OSHKOSH, Wis. — Wisconsin prosecutors decided Wednesday they won't file charges against a mental hospital doctor in connection with a patient's death.
State inspectors say the Winnebago Mental Health Institution patient fell at 10 a.m. on Oct. 15 and became unresponsive, but it wasn't until after midnight that he was taken to an emergency room. He was diagnosed with a brain bleed and died weeks later. A nurse told inspectors investigating the death that a doctor seemed unconcerned and said they "needed to wake the patient up."
Winnebago County Assistant District Attorney Eric Sparr released a memo late Wednesday afternoon saying the office focused on whether to charge the WMHI doctor who examined the patient. He wrote the doctor's actions didn't rise to the level of criminal negligence or abuse. The memo doesn't identify the doctor.
"This incident is a horrible tragedy, but this tragedy cannot be criminally attributed to the doctor," Sparr concluded.
Sparr wrote that the patient, a 58-year-old man from Racine County who also isn't identified in the memo, arrived at the institution the day before the fall. Staff members said the man was defiant, had a history of hurting himself and purposefully fell out of bed onto the floor.
On the morning of Oct. 15 the patient stood straight up and let himself fall backward, hitting his head on the floor. For the rest of the day he was unresponsive.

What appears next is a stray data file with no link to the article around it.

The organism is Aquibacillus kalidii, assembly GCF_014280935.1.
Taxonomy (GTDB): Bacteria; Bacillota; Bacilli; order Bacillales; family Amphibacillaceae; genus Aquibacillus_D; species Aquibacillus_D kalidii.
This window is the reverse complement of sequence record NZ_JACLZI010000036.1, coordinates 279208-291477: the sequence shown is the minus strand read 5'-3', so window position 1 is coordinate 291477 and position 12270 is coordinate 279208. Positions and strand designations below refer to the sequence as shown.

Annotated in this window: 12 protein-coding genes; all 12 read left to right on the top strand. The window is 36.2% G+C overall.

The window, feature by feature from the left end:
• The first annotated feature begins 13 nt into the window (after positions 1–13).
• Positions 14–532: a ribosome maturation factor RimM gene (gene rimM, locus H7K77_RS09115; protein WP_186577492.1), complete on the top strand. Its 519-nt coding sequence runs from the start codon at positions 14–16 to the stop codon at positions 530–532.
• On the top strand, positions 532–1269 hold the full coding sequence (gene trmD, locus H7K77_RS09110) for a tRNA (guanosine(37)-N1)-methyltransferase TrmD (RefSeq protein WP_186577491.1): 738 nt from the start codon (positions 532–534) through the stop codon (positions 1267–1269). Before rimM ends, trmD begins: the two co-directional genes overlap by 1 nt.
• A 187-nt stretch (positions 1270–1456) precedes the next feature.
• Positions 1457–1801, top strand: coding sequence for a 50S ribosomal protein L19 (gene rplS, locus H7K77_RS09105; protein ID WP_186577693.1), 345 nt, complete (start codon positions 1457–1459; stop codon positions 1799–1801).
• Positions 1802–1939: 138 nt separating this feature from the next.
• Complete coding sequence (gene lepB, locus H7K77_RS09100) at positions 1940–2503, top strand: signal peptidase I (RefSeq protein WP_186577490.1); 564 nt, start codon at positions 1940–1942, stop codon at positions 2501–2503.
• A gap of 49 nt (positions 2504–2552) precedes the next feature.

The doctor in question examined the patient twice but wasn't called in until four hours after the fall. The doctor found no bruises, bumps or swelling and staff told him the patient was taking sleeping medications. The doctor concluded the patient didn't need outside medical attention.
A nurse reported that she suggested the patient go to the emergency room but the doctor said he didn't want to waste taxpayer money. The doctor said he didn't remember that conversation. He told a nurse that if the patient didn't wake by 8 p.m. he should be sent to the emergency room, although no nurses recalled that directive.
Another doctor ultimately decided to have the patient sent to the emergency room.
Sparr wrote that the doctor in question had no motive to keep the patient at the institution, that he was told the patient was on sleeping medication and staff accounts of what happened were inconsistent. Sparr added that it's not clear sending the patient to the emergency room any earlier would have saved his life.
The Oshkosh Northwestern reports the investigation comes at a time when the Winnebago Mental Health Institute is at risk of losing federal funds because of safety concerns raised by state and federal investigators.
In February, the Centers for Medicare and Medicaid Services ordered a safety review of the facility and found staffing shortages and that the hospital could not "ensure a safe environment for the patients."
The hospital is working to correct the shortcomings CMS found and the federal agency will conduct an announced survey before July to review their progress. The threat of losing federal funds will be lifted if the hospital is complying with all standards of care.